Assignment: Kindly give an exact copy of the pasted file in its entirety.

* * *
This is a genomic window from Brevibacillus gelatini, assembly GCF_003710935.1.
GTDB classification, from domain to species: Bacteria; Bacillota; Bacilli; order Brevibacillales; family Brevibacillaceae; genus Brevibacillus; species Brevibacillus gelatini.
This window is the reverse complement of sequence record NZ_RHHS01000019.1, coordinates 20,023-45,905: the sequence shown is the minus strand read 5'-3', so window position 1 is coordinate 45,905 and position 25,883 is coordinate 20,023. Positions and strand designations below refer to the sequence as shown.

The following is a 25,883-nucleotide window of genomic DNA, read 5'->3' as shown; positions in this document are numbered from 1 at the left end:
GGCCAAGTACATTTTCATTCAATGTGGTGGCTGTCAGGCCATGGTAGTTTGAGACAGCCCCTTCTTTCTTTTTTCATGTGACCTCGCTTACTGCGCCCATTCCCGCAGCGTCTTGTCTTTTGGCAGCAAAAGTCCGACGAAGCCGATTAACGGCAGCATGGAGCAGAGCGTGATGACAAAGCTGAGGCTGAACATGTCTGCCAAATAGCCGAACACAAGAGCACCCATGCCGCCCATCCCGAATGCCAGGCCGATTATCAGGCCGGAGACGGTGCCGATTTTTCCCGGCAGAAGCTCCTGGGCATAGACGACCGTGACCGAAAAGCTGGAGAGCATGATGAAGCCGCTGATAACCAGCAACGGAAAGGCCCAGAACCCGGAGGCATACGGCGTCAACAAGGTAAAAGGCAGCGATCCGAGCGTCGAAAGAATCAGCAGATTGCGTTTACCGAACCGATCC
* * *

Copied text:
This is a genomic window from Brevibacillus gelatini, assembly GCF_003710935.1.
GTDB classification, from domain to species: Bacteria; Bacillota; Bacilli; order Brevibacillales; family Brevibacillaceae; genus Brevibacillus; species Brevibacillus gelatini.
This window is the reverse complement of sequence record NZ_RHHS01000019.1, coordinates 20,023-45,905: the sequence shown is the minus strand read 5'-3', so window position 1 is coordinate 45,905 and position 25,883 is coordinate 20,023. Positions and strand designations below refer to the sequence as shown.

The following is a 25,883-nucleotide window of genomic DNA, read 5'->3' as shown; positions in this document are numbered from 1 at the left end:
GGCCAAGTACATTTTCATTCAATGTGGTGGCTGTCAGGCCATGGTAGTTTGAGACAGCCCCTTCTTTCTTTTTTCATGTGACCTCGCTTACTGCGCCCATTCCCGCAGCGTCTTGTCTTTTGGCAGCAAAAGTCCGACGAAGCCGATTAACGGCAGCATGGAGCAGAGCGTGATGACAAAGCTGAGGCTGAACATGTCTGCCAAATAGCCGAACACAAGAGCACCCATGCCGCCCATCCCGAATGCCAGGCCGATTATCAGGCCGGAGACGGTGCCGATTTTTCCCGGCAGAAGCTCCTGGGCATAGACGACCGTGACCGAAAAGCTGGAGAGCATGATGAAGCCGCTGATAACCAGCAACGGAAAGGCCCAGAACCCGGAGGCATACGGCGTCAACAAGGTAAAAGGCAGCGATCCGAGCGTCGAAAGAATCAGCAGATTGCGTTTACCGAACCGATCC